For 2-4 players, 30-45 minutes to play.

Carcassonne: My favorite game, even though I lose to my wife regularly. I love the concept of the game, which is that you draw tiles and then play on tiles that have already been played to create the board as you go. Carcassonne, for those who don't know, (and really, I feel dumb even typing this like you don't know) is a fortified French town linking trade routes from the Atlantic to the Mediterranean. It's been inhabited since the Neolithic Period and was a key location for the Romans and later the Visigoths. For our purposes, you are trying to strategically place your tiles to either complete roads, cities or Cloister and playing your people-shaped tokens, called Meeples, as you play in the roles of Knight, Thief, Monk or Farmer. The random draw of the tiles makes every game different and, like Dominion, there are a multitude of expansions available. The version we own (and that I've seen for sale in places like Books-A-Million) comes with the River expansion, which is helpful for getting people comfortable with playing the tiles.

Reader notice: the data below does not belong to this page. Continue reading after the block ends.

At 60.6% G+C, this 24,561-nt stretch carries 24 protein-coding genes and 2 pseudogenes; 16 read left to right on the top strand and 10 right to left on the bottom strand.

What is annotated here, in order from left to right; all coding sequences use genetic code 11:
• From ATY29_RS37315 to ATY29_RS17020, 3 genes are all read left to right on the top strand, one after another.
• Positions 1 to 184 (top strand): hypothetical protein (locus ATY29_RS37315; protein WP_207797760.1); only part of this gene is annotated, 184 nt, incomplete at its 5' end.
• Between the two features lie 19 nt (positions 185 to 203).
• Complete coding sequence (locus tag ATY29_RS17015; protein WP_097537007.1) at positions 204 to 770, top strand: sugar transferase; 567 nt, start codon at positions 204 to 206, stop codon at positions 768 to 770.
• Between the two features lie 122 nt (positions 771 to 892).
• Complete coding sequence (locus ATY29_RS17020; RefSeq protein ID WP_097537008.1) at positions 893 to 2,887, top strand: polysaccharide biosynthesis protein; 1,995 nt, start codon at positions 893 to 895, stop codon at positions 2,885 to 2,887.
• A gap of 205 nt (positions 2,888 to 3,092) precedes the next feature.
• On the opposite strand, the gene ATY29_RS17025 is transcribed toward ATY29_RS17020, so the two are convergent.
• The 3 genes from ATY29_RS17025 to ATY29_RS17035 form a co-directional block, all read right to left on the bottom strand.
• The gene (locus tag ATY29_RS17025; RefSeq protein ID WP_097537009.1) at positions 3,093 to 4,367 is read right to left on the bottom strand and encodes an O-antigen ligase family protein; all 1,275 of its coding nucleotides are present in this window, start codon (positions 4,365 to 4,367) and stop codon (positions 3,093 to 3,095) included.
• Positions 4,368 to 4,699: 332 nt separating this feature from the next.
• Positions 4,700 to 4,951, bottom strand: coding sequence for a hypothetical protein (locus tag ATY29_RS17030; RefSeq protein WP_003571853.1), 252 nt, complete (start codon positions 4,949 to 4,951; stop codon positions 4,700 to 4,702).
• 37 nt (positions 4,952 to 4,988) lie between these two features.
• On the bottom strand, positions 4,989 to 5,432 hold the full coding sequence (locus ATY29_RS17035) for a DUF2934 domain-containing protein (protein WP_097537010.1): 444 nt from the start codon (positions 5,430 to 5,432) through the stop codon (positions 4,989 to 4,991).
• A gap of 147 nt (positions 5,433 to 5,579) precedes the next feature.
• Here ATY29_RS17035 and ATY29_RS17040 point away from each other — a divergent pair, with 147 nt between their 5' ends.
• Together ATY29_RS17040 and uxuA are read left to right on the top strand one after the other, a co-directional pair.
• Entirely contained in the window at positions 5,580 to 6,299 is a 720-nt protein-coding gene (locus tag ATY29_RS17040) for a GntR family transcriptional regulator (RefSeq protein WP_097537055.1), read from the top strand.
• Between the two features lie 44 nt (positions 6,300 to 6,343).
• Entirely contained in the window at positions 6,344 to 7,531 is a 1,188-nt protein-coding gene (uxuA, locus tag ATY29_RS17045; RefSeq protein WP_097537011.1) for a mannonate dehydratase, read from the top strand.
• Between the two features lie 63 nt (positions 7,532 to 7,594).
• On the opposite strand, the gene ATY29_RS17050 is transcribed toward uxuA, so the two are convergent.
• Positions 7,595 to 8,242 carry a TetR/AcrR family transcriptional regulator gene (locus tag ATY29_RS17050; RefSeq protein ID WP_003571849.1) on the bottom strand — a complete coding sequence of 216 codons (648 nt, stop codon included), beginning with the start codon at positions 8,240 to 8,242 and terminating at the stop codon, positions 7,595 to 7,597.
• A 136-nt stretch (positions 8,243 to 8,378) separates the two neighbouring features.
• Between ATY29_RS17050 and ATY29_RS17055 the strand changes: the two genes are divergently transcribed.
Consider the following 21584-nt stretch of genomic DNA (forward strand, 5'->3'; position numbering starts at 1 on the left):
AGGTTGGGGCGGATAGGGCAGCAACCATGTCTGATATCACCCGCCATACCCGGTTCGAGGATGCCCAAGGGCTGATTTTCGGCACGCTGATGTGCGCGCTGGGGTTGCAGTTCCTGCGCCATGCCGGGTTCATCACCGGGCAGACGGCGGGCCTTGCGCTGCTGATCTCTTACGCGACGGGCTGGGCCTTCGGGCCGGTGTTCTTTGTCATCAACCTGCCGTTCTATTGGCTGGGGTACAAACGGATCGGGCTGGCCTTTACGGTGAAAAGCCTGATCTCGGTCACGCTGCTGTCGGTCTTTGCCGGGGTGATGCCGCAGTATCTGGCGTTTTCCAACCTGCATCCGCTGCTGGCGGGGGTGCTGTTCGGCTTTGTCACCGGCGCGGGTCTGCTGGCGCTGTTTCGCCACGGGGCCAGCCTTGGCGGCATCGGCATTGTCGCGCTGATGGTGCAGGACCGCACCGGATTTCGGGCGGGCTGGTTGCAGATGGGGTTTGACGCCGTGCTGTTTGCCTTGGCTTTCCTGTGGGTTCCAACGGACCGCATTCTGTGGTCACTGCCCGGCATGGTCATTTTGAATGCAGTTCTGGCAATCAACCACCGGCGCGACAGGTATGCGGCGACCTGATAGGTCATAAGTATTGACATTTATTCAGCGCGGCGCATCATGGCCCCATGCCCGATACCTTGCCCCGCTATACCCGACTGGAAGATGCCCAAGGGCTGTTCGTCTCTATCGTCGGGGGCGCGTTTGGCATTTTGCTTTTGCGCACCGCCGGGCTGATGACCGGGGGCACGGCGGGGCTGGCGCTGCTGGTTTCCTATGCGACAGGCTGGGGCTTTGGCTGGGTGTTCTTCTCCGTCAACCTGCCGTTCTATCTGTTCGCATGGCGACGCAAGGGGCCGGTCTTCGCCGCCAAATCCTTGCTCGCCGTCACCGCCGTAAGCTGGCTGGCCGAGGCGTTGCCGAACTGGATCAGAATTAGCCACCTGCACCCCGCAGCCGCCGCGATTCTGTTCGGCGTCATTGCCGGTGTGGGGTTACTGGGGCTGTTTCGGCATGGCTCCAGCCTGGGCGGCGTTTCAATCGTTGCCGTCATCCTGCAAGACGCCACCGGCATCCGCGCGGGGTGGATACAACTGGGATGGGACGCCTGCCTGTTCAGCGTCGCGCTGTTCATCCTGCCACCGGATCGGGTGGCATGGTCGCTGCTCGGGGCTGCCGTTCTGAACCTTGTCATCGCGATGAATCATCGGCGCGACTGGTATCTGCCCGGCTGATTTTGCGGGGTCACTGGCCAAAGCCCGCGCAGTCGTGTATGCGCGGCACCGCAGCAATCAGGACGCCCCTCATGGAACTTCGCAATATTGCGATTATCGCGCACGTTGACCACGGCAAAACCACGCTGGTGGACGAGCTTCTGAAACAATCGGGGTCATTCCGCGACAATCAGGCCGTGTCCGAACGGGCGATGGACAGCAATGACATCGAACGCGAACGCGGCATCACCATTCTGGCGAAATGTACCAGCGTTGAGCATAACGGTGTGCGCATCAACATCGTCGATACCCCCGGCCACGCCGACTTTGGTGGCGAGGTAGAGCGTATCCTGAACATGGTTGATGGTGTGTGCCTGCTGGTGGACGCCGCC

For 2-5 players, 30ish minutes to play. 

Forbidden Island: A cooperative game in which all players either win or lose as you try to capture sacred relics left behind by an ancient civilization. The only problem is the island was designed to sink into the ocean if anyone ever landed on it. (It's right there in the title of the game, the island is forbidden.) You and your team have to collect treasure cards, shore up the sinking island and locate the treasures. Then you all have to get off the island before it sinks. Each character has different special abilities that help you (though some are more useful than others) and the island is arranged differently every time, so much like the other games I've mentioned, no two games are alike, which adds to their re-playability. In case you're thinking this one is a little complicated, my eight-year old played and taught it to his friends with no help from his parents.

For 2-4 players, 30 minutes to win, less time if the Island wins.